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Russia's new patriarch seen as moderniser

MOSCOW (Reuters) - Metropolitan Kirill, elected on Tuesday as the new leader of 165 million Russian Orthodox believers, is seen as a moderniser who may thaw long icy ties with the Catholic Church.

The first Patriarch elected since the collapse of the Soviet Union in 1991, Kirill, 62, replaces Alexiy II, a conservative credited with reviving the Church and transforming its place in Russian society before his death from illness last month.

Kirill’s tenure as the 16th Russian Orthodox Patriarch is likely to be defined by his relations to two powerful institutions: the Kremlin and the Catholic Church.

Some hope Kirill will establish better ties with Catholics than Alexiy, who accused Rome of trying to poach Orthodox believers and resisted meeting the Pope.

Hopes of a thaw have been fuelled by Kirill’s meeting with Pope Benedict in the Vatican in 2007 and his optimistic comments about better relations with Rome. But Kirill has also echoed Alexei’s criticisms of Catholics on occasions.

“Kirill is probably more sympathetic to improving relations with the Vatican,” said Professor John Anderson, an expert on Russian Orthodoxy at the University of St. Andrews in Scotland.

“He also has to watch what he says” considering how conservative the rest of the Church is, he added.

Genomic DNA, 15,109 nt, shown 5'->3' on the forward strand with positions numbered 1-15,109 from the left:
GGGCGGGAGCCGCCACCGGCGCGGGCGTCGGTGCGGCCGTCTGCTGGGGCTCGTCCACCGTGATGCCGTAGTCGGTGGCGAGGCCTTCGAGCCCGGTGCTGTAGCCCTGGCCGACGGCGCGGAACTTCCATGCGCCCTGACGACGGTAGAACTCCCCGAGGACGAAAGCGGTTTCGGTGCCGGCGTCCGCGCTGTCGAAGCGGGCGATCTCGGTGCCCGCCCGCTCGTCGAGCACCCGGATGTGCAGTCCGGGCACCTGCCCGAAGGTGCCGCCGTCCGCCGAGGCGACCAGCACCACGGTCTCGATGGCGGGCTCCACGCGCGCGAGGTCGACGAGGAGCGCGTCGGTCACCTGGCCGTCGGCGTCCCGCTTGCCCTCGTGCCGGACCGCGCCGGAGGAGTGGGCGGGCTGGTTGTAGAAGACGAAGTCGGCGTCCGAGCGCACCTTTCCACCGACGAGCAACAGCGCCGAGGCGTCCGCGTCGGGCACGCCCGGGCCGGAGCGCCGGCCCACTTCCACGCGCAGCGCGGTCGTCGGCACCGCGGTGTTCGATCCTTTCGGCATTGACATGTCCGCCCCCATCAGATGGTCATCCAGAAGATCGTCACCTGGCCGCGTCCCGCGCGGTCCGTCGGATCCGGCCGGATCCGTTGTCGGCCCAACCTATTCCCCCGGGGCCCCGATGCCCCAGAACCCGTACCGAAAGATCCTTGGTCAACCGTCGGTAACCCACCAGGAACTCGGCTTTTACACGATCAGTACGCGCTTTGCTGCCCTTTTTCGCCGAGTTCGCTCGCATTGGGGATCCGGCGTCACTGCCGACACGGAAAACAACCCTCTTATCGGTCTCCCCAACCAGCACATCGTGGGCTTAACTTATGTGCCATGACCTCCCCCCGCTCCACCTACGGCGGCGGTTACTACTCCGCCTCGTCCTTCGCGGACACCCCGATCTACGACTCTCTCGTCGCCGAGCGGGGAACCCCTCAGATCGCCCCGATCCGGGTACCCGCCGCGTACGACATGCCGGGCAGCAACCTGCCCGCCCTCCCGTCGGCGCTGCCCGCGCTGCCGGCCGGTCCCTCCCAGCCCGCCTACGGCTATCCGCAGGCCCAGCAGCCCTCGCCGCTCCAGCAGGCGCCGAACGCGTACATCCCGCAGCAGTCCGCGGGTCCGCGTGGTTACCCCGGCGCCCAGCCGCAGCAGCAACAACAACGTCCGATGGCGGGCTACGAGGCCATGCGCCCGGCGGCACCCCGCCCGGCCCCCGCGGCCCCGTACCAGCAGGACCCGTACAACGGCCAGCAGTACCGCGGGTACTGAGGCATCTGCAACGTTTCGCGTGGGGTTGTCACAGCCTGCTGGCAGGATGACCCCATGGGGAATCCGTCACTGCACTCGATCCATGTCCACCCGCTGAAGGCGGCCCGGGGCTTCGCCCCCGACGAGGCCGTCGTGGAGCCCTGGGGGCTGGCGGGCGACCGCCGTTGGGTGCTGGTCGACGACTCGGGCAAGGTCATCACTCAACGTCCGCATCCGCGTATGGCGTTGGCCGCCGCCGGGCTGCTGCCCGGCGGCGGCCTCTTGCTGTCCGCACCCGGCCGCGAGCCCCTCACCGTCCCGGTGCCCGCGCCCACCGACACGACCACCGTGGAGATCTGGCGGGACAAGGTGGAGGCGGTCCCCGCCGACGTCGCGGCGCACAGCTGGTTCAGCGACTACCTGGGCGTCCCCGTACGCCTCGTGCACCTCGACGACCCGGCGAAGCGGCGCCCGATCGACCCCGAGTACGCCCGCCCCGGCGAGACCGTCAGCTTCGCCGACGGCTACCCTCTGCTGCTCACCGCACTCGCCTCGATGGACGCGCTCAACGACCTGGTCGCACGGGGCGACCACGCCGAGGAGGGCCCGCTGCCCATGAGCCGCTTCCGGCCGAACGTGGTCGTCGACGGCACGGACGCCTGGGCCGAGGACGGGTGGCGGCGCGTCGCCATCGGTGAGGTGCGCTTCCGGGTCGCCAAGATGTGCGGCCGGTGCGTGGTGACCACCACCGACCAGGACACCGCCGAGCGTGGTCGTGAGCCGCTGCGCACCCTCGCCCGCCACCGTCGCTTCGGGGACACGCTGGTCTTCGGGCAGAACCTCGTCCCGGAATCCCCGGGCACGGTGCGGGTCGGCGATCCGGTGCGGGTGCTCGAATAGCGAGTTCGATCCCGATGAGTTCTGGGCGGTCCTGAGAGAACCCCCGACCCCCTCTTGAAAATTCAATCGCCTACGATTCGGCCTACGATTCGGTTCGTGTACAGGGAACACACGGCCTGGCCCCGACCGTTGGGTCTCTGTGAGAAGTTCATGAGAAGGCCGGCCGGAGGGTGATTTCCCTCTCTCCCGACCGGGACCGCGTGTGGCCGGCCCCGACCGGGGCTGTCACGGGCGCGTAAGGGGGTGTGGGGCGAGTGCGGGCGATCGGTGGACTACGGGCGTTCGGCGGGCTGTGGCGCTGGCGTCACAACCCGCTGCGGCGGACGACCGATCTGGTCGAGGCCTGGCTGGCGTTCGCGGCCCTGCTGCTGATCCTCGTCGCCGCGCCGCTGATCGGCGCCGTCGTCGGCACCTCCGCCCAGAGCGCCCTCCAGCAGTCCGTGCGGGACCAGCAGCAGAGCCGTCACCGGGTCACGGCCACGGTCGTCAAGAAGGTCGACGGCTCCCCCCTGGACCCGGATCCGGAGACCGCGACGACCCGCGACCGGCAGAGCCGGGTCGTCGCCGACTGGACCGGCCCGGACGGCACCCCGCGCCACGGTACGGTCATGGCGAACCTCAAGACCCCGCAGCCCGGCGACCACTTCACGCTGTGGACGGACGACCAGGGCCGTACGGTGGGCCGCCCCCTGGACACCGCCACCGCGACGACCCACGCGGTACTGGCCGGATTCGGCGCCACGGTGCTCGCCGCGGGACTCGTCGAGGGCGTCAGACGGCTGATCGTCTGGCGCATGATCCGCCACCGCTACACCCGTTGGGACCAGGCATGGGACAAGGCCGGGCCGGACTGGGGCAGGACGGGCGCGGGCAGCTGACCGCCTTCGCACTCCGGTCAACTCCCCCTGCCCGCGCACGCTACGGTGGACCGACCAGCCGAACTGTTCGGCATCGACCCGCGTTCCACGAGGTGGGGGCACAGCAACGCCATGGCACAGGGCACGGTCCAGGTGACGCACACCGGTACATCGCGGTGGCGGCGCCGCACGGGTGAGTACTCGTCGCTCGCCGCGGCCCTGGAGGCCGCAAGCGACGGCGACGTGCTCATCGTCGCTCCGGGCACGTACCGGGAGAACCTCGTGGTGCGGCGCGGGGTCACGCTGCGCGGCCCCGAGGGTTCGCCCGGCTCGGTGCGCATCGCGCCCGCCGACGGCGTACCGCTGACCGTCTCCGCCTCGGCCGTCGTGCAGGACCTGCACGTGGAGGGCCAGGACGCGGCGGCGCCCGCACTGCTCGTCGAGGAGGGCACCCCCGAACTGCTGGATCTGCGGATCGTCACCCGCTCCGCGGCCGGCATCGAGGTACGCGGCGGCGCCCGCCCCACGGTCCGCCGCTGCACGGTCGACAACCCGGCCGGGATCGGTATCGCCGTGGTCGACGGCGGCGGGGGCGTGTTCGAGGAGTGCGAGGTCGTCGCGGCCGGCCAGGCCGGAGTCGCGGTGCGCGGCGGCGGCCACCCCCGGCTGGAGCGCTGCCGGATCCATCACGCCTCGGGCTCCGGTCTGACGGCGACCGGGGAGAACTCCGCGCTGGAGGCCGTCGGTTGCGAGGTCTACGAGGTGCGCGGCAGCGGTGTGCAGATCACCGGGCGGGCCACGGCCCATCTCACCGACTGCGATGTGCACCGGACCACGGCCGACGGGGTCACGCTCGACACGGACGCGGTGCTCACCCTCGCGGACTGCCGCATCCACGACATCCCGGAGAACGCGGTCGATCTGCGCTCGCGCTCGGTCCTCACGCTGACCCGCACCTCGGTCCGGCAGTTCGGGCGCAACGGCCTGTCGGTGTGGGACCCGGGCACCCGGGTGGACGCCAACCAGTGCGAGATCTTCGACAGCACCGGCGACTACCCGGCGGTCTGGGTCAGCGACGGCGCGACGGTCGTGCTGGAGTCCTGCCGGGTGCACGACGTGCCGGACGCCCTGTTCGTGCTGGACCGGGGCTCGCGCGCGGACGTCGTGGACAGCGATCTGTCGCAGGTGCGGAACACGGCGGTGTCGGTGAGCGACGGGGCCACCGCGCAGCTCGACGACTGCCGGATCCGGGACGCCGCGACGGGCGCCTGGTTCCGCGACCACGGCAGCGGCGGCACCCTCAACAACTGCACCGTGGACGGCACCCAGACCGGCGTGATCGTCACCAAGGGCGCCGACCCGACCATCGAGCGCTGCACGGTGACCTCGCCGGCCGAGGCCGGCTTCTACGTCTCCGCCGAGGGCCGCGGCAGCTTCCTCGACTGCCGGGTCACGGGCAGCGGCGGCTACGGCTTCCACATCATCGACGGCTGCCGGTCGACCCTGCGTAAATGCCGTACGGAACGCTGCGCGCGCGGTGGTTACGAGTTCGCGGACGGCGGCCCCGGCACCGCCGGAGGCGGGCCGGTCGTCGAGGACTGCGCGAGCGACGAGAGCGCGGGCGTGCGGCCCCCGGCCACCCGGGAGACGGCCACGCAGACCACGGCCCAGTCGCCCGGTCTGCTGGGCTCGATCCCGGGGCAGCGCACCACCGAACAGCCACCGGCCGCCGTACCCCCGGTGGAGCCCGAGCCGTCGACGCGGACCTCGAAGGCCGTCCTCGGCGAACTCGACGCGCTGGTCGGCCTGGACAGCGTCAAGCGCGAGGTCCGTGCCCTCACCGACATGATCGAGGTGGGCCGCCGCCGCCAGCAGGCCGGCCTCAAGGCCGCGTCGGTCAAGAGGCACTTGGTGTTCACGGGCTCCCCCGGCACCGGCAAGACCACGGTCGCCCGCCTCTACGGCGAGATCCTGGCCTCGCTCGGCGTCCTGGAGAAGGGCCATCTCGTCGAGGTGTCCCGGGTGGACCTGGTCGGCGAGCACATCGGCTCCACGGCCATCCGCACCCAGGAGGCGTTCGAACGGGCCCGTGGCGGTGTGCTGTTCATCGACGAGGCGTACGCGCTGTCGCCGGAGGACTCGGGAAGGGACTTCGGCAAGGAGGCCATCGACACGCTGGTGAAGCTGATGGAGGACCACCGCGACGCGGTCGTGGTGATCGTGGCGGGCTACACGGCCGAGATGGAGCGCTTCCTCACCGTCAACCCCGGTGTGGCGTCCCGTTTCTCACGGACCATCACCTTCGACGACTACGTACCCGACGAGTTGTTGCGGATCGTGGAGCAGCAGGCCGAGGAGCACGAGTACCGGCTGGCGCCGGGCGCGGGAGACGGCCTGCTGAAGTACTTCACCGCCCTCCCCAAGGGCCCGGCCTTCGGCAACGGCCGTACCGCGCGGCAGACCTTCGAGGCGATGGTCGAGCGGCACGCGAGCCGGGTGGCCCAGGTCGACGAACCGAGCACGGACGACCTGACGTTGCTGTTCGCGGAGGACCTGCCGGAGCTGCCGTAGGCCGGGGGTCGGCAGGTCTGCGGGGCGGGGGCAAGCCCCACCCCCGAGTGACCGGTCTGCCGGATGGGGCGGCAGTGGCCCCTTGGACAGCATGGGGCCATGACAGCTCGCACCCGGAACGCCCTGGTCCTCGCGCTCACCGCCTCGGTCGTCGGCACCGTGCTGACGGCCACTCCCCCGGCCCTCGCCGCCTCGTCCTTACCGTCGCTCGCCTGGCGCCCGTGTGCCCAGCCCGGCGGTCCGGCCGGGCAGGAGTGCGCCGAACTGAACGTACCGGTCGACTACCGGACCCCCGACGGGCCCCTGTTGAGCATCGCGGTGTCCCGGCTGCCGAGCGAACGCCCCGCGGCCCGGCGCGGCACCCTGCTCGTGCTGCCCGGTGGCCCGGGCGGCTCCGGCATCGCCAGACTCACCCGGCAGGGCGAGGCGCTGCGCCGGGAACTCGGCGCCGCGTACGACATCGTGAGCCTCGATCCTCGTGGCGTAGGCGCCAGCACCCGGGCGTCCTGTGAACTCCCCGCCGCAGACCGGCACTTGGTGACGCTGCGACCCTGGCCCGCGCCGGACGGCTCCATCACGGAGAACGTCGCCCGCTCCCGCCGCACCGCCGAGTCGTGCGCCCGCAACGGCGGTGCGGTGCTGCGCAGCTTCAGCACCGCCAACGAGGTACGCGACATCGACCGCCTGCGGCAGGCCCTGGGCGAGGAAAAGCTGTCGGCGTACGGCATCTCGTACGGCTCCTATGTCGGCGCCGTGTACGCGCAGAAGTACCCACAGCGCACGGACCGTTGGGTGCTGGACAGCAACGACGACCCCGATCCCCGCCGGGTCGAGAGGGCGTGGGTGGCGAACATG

On Monday, as delegates gathered for the election, Kirill said in a newspaper interview that there was some way to go before a meeting between the heads of the two churches would be possible.

“A meeting between the Patriarch and the Pope will become possible only when there are conclusive signs of real and positive progress on issues which for a long time have been problematic for our relations,” Kirill said.

Like Rome, the Kremlin will loom large over Kirill’s tenure.

Alexiy’s legacy of pushing the Church back to the centre of Russian life after the fall of atheist Communism was in large part based on close ties with political leaders, who helped fund a huge wave of church building.

Church officials are given pride of place at state occasions, while political leaders like Prime Minister Vladimir Putin and President Dmitry Medvedev are filmed visiting churches on major Orthodox holidays.

While this relationship has proved controversial in the past, Kirill is unlikely to change this any time soon, said Canon Michael Bordeaux, head of the Keston Institute that monitors religion in former communist states.

“As it is, the Moscow Patriarchate never criticises the Kremlin over its internal or external policies ... But I don’t think Kirill will start doing that.”

“In the Orthodox tradition, which goes back 500 years, the state and the Church work together,” he said.

Born in Leningrad, now called St Petersburg, into a priest’s family, Kirill was ordained a priest in 1969. He later served as rector of the Leningrad seminary, regarded as one of the one most open to the West.

Before his election as patriarch, Kirill headed the Church’s department for external relations, the same role filled by Alexiy II before his election, and one which gave him significant exposure on Russian television.

Kirill was named acting head of the Church on Alexiy’s death and made a powerful speech at his mentor’s funeral.

He was confirmed in office by a council of 700 priests, monks and laymen, who elected Kirill with 508 out of 677 valid votes after a conclave at Moscow’s Christ the Saviour Cathedral.

(Writing by Conor Humphries; Editing by Richard Williams); +7495-7751242